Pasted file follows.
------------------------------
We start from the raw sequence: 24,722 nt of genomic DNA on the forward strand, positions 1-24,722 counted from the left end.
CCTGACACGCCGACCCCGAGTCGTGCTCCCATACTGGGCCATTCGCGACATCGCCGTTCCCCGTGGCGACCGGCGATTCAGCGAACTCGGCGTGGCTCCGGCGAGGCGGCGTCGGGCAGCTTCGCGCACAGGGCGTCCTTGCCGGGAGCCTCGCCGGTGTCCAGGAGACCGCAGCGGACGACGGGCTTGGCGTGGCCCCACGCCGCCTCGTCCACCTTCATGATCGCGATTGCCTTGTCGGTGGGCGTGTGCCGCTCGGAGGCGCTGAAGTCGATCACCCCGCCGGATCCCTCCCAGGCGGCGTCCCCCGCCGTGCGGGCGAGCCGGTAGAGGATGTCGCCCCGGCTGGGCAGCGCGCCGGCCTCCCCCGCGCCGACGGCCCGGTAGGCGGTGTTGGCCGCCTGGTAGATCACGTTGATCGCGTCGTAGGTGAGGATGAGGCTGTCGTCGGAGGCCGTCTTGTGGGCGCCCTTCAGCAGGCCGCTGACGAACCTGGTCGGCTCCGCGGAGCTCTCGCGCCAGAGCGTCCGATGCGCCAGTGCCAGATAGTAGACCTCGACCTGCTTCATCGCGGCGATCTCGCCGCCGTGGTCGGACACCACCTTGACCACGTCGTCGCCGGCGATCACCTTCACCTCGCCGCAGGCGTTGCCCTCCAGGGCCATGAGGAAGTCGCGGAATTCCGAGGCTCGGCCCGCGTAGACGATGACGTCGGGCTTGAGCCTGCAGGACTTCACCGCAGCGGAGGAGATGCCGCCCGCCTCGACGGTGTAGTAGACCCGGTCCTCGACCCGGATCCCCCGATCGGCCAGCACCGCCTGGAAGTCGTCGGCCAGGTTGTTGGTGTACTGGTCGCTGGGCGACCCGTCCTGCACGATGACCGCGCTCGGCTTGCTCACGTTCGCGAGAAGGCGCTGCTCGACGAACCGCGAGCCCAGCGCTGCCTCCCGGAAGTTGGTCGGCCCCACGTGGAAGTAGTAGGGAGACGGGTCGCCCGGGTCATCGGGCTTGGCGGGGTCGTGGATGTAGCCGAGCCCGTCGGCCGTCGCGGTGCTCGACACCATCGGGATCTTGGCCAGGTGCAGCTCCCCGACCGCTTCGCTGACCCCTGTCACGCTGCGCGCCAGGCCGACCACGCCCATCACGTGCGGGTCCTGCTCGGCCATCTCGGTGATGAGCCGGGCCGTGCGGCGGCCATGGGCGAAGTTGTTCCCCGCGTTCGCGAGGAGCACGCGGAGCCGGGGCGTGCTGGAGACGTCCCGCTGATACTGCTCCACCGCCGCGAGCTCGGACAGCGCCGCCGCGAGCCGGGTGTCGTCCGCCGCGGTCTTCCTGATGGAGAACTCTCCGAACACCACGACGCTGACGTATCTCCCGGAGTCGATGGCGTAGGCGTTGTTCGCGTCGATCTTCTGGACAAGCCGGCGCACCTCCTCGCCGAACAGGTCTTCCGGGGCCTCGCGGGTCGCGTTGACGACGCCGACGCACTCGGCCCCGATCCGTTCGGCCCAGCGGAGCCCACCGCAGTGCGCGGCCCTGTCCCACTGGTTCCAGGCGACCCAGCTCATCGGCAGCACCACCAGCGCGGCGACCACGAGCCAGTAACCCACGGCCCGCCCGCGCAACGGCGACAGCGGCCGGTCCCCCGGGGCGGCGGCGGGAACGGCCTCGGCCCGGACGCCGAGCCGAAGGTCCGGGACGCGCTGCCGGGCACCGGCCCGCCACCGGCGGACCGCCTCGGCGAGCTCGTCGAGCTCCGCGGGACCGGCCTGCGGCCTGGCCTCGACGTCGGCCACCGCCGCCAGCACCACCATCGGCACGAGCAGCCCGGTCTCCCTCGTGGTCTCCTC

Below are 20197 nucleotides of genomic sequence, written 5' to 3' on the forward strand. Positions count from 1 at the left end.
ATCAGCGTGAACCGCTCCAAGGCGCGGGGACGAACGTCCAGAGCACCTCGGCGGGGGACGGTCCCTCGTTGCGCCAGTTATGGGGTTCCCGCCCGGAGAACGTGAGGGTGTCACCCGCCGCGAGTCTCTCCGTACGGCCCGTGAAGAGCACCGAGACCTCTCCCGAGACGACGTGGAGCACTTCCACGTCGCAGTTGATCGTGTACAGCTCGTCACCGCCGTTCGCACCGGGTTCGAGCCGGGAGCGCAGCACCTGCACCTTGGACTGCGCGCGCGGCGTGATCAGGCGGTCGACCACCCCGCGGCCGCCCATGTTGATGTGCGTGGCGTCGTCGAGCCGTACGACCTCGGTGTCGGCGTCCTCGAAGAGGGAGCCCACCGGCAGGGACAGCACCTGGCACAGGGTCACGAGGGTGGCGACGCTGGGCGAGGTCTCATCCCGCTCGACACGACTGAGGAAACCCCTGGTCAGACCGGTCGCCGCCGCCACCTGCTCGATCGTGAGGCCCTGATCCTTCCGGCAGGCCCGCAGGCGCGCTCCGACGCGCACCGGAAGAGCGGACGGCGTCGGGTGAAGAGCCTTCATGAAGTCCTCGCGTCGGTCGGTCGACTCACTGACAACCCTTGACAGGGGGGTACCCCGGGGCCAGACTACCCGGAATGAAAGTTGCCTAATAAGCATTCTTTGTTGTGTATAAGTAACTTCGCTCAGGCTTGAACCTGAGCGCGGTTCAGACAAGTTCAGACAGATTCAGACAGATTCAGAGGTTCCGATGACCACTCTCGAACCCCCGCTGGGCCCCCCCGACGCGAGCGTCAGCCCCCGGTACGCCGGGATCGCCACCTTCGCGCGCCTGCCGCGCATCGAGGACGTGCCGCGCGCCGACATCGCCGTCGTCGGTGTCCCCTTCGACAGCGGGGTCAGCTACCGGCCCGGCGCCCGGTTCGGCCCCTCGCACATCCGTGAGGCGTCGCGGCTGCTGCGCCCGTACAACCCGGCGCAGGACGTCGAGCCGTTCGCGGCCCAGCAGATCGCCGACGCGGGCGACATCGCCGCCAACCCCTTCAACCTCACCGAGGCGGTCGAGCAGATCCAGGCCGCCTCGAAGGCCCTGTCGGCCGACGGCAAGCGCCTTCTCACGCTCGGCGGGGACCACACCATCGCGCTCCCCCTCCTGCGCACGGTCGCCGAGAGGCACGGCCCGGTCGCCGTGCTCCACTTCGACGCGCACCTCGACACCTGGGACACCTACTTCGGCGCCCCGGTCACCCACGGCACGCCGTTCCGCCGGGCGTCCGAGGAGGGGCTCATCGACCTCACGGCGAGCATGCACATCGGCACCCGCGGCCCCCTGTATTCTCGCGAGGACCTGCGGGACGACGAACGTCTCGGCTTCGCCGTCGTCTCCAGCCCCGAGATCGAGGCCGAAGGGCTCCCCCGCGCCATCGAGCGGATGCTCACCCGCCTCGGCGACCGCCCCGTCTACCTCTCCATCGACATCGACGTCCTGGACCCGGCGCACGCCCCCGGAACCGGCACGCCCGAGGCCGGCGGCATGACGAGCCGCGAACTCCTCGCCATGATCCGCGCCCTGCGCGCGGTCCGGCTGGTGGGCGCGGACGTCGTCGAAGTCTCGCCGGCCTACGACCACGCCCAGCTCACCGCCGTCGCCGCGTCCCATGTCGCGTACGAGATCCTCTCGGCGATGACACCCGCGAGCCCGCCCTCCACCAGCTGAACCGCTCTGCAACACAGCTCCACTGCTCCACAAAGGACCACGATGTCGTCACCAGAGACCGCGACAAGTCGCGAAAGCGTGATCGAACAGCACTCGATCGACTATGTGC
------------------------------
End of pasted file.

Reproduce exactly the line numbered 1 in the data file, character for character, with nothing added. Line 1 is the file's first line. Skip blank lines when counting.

We start from the raw sequence: 24,722 nt of genomic DNA on the forward strand, positions 1-24,722 counted from the left end.